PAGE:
The former lawyer for an ex-spy known as Witness K challenged an order made by the ACT Supreme Court last year to accept former attorney-general Christian Porter’s application to invoke the National Security Information Act, which governs how courts should handle sensitive information. The act requires the court to give “greatest weight” to the Attorney-General’s views about the national security implications of a case, which has resulted in large portions of the hearings being held in secret.
The ACT Supreme Court had ruled the public disclosure of certain information would have posed a real risk of undermining national security.
In their judgment handed down on Wednesday, the three judges of the ACT Court of Appeal accepted that the disclosure would involve a “risk” to national security but said they doubted it would be a “significant risk”.
“On the other hand, there was a very real risk of damage to public confidence in the administration of justice if the evidence could not be publicly disclosed,” the judgment summary said.
“The Court emphasises that the open hearing of criminal trials was important because it deterred political prosecutions, allowed the public to scrutinise the actions of prosecutors, and permitted the public to properly assess the conduct of the accused person.”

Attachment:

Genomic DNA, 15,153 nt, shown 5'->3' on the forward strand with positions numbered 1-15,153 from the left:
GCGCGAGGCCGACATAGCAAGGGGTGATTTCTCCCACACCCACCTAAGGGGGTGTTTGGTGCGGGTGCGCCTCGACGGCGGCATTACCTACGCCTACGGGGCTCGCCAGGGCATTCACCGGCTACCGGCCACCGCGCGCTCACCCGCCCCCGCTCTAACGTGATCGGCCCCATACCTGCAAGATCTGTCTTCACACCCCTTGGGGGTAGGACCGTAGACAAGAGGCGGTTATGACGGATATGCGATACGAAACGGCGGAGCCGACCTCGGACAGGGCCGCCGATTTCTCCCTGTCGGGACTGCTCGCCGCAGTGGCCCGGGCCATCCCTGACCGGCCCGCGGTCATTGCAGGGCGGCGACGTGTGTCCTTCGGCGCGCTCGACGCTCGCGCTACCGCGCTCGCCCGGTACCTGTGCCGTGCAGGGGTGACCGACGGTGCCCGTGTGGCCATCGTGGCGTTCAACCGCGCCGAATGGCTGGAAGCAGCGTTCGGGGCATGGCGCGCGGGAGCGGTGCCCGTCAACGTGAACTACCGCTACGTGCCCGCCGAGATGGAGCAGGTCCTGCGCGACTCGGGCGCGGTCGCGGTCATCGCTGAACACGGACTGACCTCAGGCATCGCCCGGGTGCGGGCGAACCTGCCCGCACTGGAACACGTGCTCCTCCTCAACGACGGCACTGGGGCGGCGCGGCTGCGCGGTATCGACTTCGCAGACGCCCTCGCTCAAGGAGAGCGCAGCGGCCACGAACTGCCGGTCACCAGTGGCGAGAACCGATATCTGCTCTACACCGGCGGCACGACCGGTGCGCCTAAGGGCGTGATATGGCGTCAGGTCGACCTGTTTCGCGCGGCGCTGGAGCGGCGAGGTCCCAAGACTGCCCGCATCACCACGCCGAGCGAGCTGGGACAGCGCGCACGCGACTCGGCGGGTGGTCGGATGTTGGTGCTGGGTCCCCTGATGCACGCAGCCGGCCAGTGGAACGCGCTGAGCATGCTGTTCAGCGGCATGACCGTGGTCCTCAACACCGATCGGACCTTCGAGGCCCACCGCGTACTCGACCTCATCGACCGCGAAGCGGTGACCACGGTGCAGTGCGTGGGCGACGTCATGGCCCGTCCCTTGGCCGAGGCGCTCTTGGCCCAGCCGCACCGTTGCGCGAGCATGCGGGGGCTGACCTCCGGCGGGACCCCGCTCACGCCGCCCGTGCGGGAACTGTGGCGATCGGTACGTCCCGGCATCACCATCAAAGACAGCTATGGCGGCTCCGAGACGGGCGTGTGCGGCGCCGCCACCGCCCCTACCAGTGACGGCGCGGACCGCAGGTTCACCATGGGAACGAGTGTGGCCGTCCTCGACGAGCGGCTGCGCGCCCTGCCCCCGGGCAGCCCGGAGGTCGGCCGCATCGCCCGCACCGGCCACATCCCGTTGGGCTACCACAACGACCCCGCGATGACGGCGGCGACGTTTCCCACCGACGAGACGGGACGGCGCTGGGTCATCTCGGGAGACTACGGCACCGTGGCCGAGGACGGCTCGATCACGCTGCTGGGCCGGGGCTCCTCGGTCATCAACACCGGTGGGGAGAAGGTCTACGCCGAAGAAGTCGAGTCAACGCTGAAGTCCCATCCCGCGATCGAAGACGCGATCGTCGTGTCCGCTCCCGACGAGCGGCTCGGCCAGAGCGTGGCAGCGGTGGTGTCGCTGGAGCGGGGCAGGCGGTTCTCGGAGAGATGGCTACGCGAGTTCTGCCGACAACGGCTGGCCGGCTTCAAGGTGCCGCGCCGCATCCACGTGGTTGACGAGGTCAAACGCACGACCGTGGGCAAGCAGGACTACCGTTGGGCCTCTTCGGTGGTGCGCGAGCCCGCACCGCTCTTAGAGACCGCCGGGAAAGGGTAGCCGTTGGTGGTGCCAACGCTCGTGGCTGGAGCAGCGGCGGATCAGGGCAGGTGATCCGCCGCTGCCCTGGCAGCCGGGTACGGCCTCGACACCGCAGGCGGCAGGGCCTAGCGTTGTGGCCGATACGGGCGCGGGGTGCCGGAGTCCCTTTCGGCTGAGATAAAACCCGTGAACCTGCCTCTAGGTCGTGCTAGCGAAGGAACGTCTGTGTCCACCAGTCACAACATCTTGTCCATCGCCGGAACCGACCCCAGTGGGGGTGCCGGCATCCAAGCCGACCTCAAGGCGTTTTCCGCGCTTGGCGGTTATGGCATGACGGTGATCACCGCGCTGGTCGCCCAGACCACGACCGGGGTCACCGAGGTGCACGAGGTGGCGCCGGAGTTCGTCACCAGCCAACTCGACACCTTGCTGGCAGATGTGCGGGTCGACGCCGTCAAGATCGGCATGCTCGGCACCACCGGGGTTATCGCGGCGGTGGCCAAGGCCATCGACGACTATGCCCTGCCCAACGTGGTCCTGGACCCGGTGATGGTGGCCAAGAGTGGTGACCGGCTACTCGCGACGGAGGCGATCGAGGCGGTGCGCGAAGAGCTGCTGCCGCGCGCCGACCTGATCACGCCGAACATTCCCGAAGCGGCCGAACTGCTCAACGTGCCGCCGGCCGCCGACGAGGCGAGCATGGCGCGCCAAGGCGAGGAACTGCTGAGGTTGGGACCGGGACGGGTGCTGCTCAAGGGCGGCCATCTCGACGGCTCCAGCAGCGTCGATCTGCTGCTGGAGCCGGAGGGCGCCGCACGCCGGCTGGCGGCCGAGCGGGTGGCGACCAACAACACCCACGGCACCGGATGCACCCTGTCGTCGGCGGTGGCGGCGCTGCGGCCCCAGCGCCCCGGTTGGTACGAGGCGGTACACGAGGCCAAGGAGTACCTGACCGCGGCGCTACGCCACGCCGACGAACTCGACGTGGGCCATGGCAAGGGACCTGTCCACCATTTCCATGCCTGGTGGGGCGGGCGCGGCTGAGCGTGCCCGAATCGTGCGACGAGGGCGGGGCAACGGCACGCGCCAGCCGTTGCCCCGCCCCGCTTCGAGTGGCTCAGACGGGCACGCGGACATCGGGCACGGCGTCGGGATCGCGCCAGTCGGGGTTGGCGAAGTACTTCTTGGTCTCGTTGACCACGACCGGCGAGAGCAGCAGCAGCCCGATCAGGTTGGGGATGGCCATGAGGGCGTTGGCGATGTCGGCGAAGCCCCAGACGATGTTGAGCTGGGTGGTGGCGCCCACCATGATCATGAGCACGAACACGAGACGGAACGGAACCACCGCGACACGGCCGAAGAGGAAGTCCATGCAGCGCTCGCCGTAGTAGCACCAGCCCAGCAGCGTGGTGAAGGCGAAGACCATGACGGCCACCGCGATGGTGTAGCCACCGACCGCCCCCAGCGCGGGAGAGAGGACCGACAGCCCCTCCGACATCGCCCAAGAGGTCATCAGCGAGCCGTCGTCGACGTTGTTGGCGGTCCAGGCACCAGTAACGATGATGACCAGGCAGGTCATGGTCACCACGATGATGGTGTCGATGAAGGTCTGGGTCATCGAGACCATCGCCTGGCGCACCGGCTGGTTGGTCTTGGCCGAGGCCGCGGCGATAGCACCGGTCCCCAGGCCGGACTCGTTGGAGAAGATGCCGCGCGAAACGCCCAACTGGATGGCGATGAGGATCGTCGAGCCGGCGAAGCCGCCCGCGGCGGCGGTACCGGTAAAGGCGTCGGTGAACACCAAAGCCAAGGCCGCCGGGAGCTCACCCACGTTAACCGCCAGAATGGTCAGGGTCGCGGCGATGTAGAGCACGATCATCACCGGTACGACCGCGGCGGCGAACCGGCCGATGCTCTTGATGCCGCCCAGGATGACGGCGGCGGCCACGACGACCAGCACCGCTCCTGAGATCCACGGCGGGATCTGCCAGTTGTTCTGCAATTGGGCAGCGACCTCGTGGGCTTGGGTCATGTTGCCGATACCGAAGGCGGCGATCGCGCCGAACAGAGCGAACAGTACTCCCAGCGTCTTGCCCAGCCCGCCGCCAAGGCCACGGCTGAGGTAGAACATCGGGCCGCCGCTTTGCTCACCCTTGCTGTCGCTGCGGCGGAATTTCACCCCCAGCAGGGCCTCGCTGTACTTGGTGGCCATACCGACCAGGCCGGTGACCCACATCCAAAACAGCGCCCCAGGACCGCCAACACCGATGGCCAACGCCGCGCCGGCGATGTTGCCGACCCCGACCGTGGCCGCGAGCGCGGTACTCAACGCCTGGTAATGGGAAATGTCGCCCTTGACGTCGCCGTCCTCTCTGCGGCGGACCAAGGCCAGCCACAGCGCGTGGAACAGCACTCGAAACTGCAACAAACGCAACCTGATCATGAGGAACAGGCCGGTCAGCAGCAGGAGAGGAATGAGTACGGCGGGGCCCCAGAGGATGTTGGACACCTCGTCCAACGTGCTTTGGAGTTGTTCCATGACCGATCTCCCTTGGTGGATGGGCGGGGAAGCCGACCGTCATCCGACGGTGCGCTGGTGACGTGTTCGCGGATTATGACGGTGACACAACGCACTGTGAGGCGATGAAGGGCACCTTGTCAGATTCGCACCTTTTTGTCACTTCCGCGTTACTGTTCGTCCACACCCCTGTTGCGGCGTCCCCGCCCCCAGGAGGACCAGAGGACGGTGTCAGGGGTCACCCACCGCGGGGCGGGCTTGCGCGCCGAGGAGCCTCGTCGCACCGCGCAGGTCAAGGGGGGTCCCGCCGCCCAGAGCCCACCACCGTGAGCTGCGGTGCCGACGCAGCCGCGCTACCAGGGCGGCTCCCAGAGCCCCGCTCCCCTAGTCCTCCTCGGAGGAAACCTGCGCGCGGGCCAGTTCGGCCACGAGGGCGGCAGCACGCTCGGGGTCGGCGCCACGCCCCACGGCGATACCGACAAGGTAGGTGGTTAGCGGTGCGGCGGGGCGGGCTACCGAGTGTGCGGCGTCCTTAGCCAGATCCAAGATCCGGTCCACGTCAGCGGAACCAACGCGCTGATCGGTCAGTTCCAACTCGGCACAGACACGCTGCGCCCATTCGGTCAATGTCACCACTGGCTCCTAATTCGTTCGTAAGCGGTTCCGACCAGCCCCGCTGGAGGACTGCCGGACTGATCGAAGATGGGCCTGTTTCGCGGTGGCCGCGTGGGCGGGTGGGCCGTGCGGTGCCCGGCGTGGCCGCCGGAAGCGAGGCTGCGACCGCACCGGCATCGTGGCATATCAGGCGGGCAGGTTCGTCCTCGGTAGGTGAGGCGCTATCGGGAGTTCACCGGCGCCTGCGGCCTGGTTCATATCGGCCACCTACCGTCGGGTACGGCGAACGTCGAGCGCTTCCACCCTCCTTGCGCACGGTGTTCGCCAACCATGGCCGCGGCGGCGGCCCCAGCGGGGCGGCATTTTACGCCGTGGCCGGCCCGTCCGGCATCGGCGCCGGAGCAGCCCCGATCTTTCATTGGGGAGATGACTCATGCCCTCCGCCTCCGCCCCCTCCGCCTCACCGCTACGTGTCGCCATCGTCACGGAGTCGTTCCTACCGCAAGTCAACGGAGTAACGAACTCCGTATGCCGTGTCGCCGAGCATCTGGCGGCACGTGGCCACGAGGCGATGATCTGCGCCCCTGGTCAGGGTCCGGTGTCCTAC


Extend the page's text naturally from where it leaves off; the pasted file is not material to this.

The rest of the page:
Unité Magistrats FO, le barreau de Marseille et une association veulent organiser le départ de Kaboul des femmes juges et avocates, « en grand danger », selon eux.
« Si les talibans réussissent à occuper Kaboul, je crois que notre exécution à toutes est assurée. Nous avons besoin de l’aide extérieure pour éviter le pire. » Ainsi parlait Tayeba Parsa, l’une des 260 femmes juges d’Afghanistan, en poste à la division commerciale de la cour d’appel de Kaboul. C’était samedi dernier et ça semble être il y a une éternité. Depuis, prenant le monde entier de court, les talibans sont entrés dans la capitale afghane et ont proclamé leur victoire depuis le palais présidentiel, dans lequel se pavanent, aujourd’hui, les nouveaux maîtres du pays.